| May 20, 1999


For Immediate Release:
May 20, 1999

Jill Braunstein

WASHINGTON, DC – Although the economic status of the elderly has improved markedly since the 1960s, many elderly Americans remain dependent on Social Security and Medicare and have little capacity to absorb large increases in health care costs, according to one of three analyses released today by the nonpartisan National Academy of Social Insurance, as part of its ongoing work on restructuring Medicare.

While the elderly today are in better financial shape than previous generations and are less likely than the average American to be poor, many live just on the edge of poverty. “Social Security, pensions, income from assets, and earnings income help many older people remain above the poverty line, but the proportion of Americans aged 65 or older who have incomes less than 150 percent of poverty is higher than for the population as a whole,” said Robert Clark of North Carolina State University, who authored the report The Economic Status of the Elderly with Joseph Quinn of Boston College.

And among some subgroups, the likelihood of living near poverty is particularly high. Close to one third of unmarried elderly women are officially “poor” or “near poor,” with incomes less than $9,491 in 1996. The report comes at a time when lawmakers are facing tough decisions about ways to keep Medicare solvent, such as increasing Medicare premiums for high-income beneficiaries, or changing Medicare into a system of individual accounts to pay for post-retirement health insurance – the subjects of two other Academy reports issued today.

According to Clark and Quinn, incomes and assets for some future beneficiaries will be inadequate to meet their normal needs and will fall far short of handling expenses associated with catastrophic illness or long-term care. Many older Americans now enjoy financial security, fueled in part by Social Security, employee retirement benefits, and dramatic rises in home equity. But the poorest 40 percent had incomes of less than $13,000 in 1996, with Social Security providing more than 80 percent of their cash income, according to the report. Even those in the “upper middle income group,” with incomes between $20,000 and $33,800 per year, received nearly half their income from Social Security, the study found.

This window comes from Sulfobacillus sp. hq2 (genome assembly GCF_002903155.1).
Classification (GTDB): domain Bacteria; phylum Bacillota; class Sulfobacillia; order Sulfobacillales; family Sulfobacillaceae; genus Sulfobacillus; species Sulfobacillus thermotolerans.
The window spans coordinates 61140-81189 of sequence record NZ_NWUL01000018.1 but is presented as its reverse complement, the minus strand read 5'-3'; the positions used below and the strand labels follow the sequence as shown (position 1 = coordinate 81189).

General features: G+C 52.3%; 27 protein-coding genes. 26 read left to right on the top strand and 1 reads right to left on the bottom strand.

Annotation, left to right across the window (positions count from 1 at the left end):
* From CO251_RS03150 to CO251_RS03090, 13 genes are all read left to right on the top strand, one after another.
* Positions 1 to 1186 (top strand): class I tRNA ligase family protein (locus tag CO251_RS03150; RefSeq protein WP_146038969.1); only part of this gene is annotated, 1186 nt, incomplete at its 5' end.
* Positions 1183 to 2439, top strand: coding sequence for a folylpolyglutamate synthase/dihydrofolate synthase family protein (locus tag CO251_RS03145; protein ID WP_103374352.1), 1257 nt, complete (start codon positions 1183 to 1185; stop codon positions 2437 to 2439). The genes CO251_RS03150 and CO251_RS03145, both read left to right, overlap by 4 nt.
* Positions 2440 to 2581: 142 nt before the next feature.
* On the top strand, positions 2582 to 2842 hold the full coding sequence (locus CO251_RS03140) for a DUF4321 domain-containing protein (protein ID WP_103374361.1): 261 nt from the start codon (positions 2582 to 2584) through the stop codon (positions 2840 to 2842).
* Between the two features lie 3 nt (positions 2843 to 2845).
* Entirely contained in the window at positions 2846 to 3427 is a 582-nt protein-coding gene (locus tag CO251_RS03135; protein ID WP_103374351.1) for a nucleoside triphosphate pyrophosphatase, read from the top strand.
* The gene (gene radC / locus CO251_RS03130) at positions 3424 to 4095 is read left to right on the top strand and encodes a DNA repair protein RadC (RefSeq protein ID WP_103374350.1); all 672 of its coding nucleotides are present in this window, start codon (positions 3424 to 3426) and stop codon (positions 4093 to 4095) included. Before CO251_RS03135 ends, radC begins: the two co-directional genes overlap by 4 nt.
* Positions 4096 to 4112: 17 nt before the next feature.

Whether the next generations of beneficiaries will be able to pay more for Medicare is the subject of much debate. The issues are reviewed in another study released today, Should Higher Income Beneficiaries Pay More for Medicare?, by Jill Bernstein of the Academy. Higher-income beneficiaries are more likely to have employer-sponsored supplemental insurance, on average, live longer and use more Medicare services, according to Bernstein. But they also already have paid more for Medicare in higher payroll taxes when they were working, and still pay more in income taxes, including taxes on Social Security benefits that are earmarked to fund Medicare.

“If policymakers want higher income beneficiaries to pay more for Medicare, the way they define ‘higher income’ will be critically important,” said Robert Reischauer, chair of the Academy’s Medicare Steering Committee. “Relating Medicare payments to income could be administratively cumbersome. Lawmakers and the electorate need to consider political and social costs as well as the possible revenue gains.”

Polls show that most Americans who support having higher-income beneficiaries pay more think these policies should affect people with incomes over $40,0000 or $50,000 a year – and many respondents say the amount should be much higher. Because relatively few beneficiaries have incomes that high, the potential for revenues is limited. A proposal discussed by the National Bipartisan Commission on the Future of Medicare this past winter would have charged higher premiums for individuals with incomes over $24,000 for individuals, or $30,000 for couples, with maximum additional payments for individuals with incomes over $40,000, or $50,000 for couples. This would increase Medicare revenues by an estimated 2.7 percent over five years, according to actuaries at the Health Care Financing Administration.

A third report, Individualizing Medicare, authored for the Academy by Deborah Chollet of Alpha Center, reviews current proposals to replace Medicare with individual retirement accounts, funds that could be invested until workers retired and then used to pay for heath insurance.

Important aspects of these proposals have yet to be worked out, Chollet said, including how to guarantee a baseline level of saving for health insurance, how retirees might finance unanticipated health insurance price increases after retirement, and the potential implications for Medicaid of inadequate individual saving. Policymakers would also need to consider whether the administrative costs of managing individual accounts would offset possible rate of return advantages from allowing workers to invest their Medicare contributions in stocks and bonds.

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The National Academy of Social Insurance is a nonprofit, nonpartisan organization of the nation’s experts on social insurance. It conducts research and enhances public understanding of social insurance, develops new leaders, and provides a forum for exchanging ideas on issues regarding social insurance. Financial support for the Medicare reports was provided by the Robert Wood Johnson Foundation.

See related news: Medicare and Health Policy

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